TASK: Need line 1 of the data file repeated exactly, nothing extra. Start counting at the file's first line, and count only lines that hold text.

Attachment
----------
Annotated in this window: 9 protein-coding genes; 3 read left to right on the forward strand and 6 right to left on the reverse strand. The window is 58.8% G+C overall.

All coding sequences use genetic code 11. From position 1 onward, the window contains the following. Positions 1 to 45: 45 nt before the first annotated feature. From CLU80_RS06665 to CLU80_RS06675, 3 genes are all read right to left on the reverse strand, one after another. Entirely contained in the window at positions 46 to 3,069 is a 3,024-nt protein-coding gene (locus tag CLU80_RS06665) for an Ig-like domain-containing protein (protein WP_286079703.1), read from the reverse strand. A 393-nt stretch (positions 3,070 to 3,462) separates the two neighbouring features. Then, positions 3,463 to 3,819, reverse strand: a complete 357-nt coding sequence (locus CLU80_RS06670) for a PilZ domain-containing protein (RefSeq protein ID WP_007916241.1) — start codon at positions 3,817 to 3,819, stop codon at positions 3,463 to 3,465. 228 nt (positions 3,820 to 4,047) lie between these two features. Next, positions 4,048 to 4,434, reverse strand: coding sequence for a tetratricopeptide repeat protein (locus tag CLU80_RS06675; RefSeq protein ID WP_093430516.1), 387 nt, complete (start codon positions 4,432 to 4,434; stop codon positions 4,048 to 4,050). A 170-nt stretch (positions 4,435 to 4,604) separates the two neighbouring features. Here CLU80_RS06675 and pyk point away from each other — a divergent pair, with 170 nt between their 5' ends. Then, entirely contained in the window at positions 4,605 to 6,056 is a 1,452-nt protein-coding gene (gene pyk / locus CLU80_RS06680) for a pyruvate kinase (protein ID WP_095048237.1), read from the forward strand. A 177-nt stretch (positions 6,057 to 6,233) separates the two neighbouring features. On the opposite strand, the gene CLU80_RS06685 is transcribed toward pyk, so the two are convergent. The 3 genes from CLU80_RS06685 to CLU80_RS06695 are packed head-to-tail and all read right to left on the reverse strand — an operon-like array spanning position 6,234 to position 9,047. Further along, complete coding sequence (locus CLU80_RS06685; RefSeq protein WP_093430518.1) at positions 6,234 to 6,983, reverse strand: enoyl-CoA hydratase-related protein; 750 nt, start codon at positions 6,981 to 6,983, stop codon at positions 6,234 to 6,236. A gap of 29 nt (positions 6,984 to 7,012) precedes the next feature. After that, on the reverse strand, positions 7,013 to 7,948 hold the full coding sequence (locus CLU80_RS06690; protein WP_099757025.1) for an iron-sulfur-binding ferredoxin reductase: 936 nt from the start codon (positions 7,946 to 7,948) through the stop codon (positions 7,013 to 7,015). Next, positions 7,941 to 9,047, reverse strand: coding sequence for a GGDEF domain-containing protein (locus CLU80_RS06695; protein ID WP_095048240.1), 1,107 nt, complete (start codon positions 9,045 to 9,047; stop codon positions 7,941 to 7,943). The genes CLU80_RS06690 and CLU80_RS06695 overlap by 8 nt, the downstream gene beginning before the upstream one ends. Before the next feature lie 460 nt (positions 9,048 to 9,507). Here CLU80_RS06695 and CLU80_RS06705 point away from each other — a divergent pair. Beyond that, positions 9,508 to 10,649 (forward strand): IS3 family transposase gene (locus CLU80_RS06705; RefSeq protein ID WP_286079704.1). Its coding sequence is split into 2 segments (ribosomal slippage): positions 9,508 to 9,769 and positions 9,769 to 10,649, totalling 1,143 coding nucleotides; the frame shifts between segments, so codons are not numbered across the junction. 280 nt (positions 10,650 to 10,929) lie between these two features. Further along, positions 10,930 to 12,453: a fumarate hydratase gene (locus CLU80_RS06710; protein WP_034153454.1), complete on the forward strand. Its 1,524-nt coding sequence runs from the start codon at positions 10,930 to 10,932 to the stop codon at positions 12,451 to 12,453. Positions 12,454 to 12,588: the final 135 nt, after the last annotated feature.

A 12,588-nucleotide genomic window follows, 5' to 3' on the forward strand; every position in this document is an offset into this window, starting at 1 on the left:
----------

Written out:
Annotated in this window: 9 protein-coding genes; 3 read left to right on the forward strand and 6 right to left on the reverse strand. The window is 58.8% G+C overall.